Originally created 05/16/02

Dense-boned family may hold key to treating osteoporosis



BOSTON -- Scientists studying a family with a strange and rare genetic condition that gives members square jaws and superdense bones have pinpointed a protein that could advance the quest for better osteoporosis drugs.

Current treatments for osteoporosis, like calcium and hormones, largely focus on preventing bone loss. But doctors are looking for better ways to actually build bone, especially in patients with severe loss.

Bone-weakening osteoporosis affects 10 million Americans - most of them women - and leads to more than 1.5 million fractures a year, according to the National Institutes of Health.

Researchers at Yale University focused on a family with the opposite problem: bones about twice as dense as usual. Their genetic condition is so rare it is unnamed.

It gives family members square jaws and bony growths on the roofs of their mouths. It does not impair their daily lives, other than making it difficult to float.

The condition was discovered in the family when a middle-aged member got into a serious traffic accident.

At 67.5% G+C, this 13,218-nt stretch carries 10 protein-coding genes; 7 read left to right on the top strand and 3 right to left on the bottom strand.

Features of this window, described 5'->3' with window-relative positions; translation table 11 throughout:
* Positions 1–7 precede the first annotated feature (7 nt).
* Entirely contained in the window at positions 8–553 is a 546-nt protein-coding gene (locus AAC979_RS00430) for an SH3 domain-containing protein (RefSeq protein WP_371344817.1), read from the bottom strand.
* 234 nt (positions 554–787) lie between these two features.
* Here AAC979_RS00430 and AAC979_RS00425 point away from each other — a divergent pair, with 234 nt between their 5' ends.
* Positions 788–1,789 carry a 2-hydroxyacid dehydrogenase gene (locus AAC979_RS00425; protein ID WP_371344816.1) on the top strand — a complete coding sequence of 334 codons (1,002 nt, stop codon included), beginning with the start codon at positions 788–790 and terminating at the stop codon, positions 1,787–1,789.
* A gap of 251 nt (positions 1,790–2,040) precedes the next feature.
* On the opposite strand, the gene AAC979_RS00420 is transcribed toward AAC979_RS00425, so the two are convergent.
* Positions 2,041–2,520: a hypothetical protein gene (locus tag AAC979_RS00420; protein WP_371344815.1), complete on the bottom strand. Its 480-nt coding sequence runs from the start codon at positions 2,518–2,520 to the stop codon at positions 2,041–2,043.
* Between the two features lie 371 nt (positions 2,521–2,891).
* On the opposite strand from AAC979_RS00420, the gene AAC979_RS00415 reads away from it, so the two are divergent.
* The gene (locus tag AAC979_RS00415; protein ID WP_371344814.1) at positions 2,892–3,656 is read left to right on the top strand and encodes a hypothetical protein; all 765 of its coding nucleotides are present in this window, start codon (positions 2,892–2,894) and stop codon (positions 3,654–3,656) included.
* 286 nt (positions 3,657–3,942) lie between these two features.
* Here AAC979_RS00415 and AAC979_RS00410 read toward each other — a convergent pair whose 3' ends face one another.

"They took routine X-rays, and he had unbelievably dense bones - no fractures," said Dr. Richard Lifton, leader of the research team.

The researchers, who reported their findings in Thursday's New England Journal of Medicine, first found that the family members all carried a mutation of a gene known as LRP5. They were also found to have unusually high levels of bone-building proteins.

The researchers then located a specific protein, called Dkk-1, that appears to act as a brake on the bone-building chemical process set in motion by LRP5.

They reasoned that if the Dkk-1 protein could be altered by a drug so it no longer brakes this bone-building process, osteoporosis patients could form new bone.

"What's so exciting about this is it points to a system that seems to build bones," said Dr. Karl Insogna, a bone specialist on the research team. "It provides a direct molecular target."

Already, at least one drug developed for osteoporosis seems to build bone, but it is not clear exactly how it works.

In an accompanying editorial, two doctors at Baylor College of Medicine in Houston, Millan Patel and Gerard Karsenty, cautioned that more study is needed to know if it is practical to disable the Dkk-1 protein.

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On the Net:

http://www.nejm.org for New England Journal of Medicine

http://www.niams.nih.gov/hi/topics/osteoporosis/opbkgr.htm for background on osteoporosis